The secret to skiing in Japan without the culture shock

Ski-in ski-out hotels offer comfort and convenience

“Where’s your other pole?” the lift operator asked as he retrieved my skis from the gondola for me. He explained that I had dropped one from a chairlift higher up the mountain, took my number and said, “Let me see what I can do.”

Sure enough, 30 minutes later the liftie had climbed up through waist-high powder to retrieve the lost pole on my behalf. An incredible service? In the Alps perhaps, but not in Japan. Nothing in this super-efficient country is too much trouble.

Efficiency aside, there are so many reasons why Japan is a bucket list destination for British skiers: incredible snow, high-quality infrastructure, endless ski areas (there are over 600) and culture. But I had stumbled a bit on a previous visit to Hokkaido, in 2018, when I struggled to navigate the food, cultural differences and constant freezing temperatures, while dealing with the inevitable jet lag that a nine-hour time difference entails.

Determined to try again, Club Med is offering another chance to crack Japow (Japanese powder snow) without the culture shock this winter with the opening of its newest property, the Kiroro Grand. In recent years the French-owned brand has dominated the ski holiday market with its all-inclusive formula and I was hoping that a Western breakfast, a good bed and a conversation in English might soften the blow and help me get the most out of a travel around the world. to ski.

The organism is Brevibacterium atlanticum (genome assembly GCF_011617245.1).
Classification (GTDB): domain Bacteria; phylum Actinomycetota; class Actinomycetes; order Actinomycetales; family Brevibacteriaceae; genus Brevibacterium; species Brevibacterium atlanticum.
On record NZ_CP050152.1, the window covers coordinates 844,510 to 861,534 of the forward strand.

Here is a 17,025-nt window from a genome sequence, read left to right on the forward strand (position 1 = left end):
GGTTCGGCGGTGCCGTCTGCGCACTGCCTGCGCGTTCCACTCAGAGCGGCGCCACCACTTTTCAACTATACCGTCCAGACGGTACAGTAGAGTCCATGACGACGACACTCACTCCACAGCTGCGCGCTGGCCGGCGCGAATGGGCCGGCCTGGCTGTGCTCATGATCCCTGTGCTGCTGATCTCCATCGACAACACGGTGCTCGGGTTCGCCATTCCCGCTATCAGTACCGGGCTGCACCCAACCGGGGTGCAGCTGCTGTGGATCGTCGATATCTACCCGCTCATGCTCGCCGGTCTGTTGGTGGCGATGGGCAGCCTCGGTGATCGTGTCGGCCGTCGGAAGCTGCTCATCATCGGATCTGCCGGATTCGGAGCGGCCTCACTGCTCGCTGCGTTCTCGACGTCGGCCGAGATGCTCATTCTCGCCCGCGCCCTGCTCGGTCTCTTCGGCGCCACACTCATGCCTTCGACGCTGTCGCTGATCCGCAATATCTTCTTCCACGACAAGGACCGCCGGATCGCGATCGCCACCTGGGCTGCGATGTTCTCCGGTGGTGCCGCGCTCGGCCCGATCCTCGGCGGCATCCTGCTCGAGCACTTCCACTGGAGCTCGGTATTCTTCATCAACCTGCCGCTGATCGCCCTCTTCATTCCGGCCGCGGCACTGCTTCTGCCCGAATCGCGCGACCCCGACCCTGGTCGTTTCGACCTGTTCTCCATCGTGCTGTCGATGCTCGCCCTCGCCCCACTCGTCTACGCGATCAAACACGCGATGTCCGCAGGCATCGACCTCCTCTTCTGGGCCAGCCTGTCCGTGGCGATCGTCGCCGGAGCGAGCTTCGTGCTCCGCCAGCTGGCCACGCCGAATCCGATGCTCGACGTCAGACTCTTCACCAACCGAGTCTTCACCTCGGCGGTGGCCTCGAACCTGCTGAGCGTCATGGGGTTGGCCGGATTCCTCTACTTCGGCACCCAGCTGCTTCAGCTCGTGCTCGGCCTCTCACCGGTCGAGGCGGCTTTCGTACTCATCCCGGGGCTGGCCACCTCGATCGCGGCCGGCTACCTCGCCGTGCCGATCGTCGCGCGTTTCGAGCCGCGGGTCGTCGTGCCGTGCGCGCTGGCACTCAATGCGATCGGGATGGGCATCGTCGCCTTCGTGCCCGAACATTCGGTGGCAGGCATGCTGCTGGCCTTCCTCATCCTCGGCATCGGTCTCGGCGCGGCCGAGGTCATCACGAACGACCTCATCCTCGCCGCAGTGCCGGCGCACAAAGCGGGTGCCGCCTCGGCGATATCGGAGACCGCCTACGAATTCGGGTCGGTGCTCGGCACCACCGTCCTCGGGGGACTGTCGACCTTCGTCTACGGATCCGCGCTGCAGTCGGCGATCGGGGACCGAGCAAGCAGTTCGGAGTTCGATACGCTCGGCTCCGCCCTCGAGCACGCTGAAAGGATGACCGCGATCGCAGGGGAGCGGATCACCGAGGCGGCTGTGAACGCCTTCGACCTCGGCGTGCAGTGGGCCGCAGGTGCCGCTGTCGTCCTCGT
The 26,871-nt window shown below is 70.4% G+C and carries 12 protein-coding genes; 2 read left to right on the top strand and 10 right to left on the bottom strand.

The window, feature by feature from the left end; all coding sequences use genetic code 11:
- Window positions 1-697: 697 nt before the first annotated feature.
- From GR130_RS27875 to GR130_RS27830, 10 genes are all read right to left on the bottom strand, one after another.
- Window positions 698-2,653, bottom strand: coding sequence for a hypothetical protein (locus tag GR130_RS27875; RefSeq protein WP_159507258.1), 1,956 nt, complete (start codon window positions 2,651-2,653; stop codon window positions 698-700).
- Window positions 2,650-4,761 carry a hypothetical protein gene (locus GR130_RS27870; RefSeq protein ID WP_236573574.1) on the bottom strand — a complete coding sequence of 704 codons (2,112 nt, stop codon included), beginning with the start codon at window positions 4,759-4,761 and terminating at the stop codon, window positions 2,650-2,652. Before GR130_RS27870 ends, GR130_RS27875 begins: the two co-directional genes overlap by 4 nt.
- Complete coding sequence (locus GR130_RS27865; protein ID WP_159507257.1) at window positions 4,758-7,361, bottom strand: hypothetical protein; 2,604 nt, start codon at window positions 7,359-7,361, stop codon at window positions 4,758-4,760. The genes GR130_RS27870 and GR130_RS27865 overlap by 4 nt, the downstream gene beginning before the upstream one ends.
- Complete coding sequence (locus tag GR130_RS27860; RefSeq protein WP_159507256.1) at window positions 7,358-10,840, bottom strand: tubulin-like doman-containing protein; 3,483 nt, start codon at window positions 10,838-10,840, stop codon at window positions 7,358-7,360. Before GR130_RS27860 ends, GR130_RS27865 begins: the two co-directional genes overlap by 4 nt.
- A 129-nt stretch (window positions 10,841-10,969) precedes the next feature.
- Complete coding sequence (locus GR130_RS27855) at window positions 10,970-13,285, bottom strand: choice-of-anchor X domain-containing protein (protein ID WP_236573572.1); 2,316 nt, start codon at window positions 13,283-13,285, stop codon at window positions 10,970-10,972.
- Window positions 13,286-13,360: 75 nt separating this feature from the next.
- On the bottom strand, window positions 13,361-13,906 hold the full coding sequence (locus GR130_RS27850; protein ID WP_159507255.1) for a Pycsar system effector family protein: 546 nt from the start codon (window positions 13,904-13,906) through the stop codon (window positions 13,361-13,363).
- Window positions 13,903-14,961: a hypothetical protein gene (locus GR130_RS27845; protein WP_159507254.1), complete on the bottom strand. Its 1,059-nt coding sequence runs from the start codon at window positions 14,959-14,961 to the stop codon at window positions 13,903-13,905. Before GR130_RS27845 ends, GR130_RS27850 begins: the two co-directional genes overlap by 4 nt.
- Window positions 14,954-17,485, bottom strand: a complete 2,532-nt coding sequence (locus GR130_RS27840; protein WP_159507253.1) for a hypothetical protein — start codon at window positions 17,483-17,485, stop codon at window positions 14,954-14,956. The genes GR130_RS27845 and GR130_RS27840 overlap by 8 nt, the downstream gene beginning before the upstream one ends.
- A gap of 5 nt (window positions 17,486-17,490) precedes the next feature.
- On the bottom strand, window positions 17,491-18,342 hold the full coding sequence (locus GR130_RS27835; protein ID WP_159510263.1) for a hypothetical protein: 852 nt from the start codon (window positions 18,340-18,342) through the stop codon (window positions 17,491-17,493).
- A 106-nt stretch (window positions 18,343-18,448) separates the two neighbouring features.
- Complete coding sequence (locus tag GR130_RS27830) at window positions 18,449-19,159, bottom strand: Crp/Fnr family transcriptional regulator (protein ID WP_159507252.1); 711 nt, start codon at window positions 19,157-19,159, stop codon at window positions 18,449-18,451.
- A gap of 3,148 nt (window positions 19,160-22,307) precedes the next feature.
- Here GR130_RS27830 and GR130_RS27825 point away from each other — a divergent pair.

Abundant snow on the doorstep

Skiers travel to this far east mainly for the mythical, cold, dry and impossibly light powder snow on which Japow’s reputation is built. This legendary powder is formed when cold air from Siberia blows over the Sea of ​​Japan, bringing up moisture that falls heavily on the mountains. This legendary powder falls heaviest in Kiroro on the northern island of Hokkaido.

The resort is now home to two of Club Med’s four mountain residences in Japan, and Hokkaido’s westernmost ski resort – 43 kilometers west of Sapporo – which has as much as 21 meters of snow each season.

Skiing in JapanSkiing in Japan

Japan is known for its light powder snow

To make the most of it, the Kiroro Grand, like all Club Med properties, is ski-in-ski-out. Not having to walk in the snow or catch a ski bus at the end of the day, this unparalleled convenience made all the difference to my jet-lagged body, as did the heated ski lockers and equipment room, which kept me immediately welcomed from the room. slopes.

A helping hand on the slopes